Just waiting for the right time to dive into it.

Sunday, June 8, 2014

Oh, Well

I had hoped to post this as a victory song, but it was not to be.  It's still a great song, though, so crank up the speakers and enjoy.

Written by John Stewart as a tribute to Secretariat in 1973.

Oh the sun shines bright on my old Kentucky home
On my old Kentucky home far away

Oh the sun shines bright over old Kentucky
Over old Kentucky on the derby day
They let him run, they let the big horse run
Please Mrs Tweedy
I saw him on the T.V.
Send him out to run in the California sun

And let him run, let him run
Let me see the big horse run
Let him run, let him run
Let him run, let him run

Swaps, Citation, Man O'War
Never saw a horse like that before
Let him run, let the big horse run
Running is an itch
He's got to scratch
No offence to old Dan Patch

But let him run, let him run
Let me see the big horse run
Let him run, let him run
Let him run, let him run

Spending his time in the field with the ladies
In the field with the ladies he can't complain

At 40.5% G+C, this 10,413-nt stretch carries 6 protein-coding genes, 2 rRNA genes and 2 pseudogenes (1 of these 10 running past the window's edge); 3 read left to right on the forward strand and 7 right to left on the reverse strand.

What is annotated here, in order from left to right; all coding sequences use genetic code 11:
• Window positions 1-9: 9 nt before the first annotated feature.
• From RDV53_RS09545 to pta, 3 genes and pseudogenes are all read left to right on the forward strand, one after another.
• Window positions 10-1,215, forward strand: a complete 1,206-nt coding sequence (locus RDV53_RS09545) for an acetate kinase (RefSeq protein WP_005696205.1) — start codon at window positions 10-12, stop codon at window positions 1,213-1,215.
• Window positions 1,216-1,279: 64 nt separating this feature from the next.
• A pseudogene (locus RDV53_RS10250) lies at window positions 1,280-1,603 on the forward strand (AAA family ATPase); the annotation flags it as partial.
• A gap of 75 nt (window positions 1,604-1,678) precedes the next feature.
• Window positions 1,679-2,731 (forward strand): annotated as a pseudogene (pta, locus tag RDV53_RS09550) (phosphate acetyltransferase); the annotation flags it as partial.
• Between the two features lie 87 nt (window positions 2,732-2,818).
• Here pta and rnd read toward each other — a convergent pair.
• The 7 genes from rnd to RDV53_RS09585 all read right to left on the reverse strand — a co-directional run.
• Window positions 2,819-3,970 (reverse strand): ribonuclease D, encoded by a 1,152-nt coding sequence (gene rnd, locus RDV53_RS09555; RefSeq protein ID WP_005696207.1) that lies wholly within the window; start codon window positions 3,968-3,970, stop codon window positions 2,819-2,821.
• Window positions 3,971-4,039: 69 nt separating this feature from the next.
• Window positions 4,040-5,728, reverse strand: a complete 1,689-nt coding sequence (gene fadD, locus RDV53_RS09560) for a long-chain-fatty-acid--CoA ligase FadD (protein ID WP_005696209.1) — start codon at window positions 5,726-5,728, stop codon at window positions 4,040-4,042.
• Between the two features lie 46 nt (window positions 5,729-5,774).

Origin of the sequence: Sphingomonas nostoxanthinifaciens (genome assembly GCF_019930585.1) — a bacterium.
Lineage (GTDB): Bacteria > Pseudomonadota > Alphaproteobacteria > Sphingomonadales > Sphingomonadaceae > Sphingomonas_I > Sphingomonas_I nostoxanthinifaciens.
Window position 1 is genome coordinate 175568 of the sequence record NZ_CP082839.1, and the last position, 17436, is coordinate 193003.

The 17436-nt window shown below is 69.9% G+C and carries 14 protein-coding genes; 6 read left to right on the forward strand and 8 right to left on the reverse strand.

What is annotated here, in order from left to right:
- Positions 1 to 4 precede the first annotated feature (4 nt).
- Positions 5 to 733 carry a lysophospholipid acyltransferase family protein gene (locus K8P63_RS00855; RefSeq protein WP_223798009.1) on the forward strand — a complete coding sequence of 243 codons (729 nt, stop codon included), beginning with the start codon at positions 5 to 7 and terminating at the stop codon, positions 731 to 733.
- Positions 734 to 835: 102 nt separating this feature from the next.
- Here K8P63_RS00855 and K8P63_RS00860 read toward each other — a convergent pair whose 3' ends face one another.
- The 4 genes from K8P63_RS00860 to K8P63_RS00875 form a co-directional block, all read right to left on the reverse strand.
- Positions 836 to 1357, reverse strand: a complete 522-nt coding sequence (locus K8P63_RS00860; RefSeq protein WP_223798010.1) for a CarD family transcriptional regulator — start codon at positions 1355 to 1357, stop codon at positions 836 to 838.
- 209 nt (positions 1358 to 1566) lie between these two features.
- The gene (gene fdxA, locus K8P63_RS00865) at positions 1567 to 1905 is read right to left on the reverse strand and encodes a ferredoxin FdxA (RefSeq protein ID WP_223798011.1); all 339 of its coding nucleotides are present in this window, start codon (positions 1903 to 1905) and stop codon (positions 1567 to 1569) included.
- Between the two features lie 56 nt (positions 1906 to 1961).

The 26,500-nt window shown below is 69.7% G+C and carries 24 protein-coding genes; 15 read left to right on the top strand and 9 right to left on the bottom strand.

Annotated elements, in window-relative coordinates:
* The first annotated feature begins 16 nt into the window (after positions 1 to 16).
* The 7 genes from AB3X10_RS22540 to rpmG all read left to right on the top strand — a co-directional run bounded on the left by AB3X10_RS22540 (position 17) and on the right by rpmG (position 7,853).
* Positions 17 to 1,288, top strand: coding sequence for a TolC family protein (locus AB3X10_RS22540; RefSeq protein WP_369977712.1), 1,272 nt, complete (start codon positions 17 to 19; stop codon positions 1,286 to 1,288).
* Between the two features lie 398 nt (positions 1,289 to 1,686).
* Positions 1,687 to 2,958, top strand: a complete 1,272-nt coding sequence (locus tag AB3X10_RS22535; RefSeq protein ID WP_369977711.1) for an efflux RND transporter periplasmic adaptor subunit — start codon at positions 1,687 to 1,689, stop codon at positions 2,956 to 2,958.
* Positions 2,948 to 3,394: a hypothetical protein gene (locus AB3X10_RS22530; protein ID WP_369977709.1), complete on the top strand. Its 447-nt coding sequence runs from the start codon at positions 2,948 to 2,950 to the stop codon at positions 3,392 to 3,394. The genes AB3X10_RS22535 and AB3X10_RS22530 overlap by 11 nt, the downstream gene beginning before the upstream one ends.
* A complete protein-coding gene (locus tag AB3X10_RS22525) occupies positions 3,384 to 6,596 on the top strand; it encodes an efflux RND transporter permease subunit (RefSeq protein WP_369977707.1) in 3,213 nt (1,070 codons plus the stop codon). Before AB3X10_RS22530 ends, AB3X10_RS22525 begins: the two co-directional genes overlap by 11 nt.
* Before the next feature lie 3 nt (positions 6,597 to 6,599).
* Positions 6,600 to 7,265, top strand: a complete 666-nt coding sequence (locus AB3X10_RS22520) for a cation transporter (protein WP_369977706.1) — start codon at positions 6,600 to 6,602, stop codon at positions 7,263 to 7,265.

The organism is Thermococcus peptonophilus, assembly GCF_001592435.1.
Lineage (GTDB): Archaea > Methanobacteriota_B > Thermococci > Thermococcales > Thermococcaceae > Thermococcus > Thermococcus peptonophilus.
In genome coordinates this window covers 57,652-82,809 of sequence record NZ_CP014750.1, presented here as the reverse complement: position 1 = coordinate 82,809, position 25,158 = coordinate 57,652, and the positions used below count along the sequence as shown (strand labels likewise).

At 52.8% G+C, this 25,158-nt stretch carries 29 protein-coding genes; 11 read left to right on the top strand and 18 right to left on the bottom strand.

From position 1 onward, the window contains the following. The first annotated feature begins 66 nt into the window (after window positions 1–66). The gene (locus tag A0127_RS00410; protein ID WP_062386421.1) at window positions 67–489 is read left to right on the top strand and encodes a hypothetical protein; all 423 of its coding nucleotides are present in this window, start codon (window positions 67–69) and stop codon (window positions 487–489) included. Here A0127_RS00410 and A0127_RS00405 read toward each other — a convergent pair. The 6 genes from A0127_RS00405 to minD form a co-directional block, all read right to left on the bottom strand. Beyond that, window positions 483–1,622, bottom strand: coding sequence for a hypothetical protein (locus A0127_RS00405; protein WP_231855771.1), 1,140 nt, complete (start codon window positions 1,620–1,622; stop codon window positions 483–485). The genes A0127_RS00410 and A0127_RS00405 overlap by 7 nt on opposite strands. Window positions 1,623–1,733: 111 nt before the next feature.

But let him run, oh let the big horse run
One more time
Out on the track
Saddle the wind and get up on his back

And let him run, let him run
Let me see the big horse run
Let him run, let him run
Let him run, let him run

Friday, June 6, 2014



And to those with "War is not the answer" bumper stickers:  Sometimes war is the ONLY answer in the face of evil. 

Thursday, June 5, 2014

Trojan Horse

So.  Who...

...has left Iran as strong and as capable of having nuclear weapons as ever? really in charge in Iraq? involved in training and arming al-Qaeda in Syria?
...waged an illegal war In Libya, helping to overthrew Qaddafi and empower islamists and al-Qaeda there?
...supported putting the Muslim Brotherhood in power in Egypt? going to win the war for the Taliban in Afghanistan -- having tied the hands of our military and now released top Taliban leaders back to the battlefield?

I have though the last few years that the problem was just that we have a hard core Marxist/socialist in the White House.

But maybe that's not it at all.  If the radical Islamic intent is to destroy American culture, Marxism is an excellent tool to use. 

And a president is in an excellent position to attack America from many different directions.

I'm thinking a lot of things about our president right now that do not include the words "he's a patriotic American".  I'm thinking that he may well be a cleverly presented jihadi.

Because it's getting harder and harder to believe that he's really that stupid.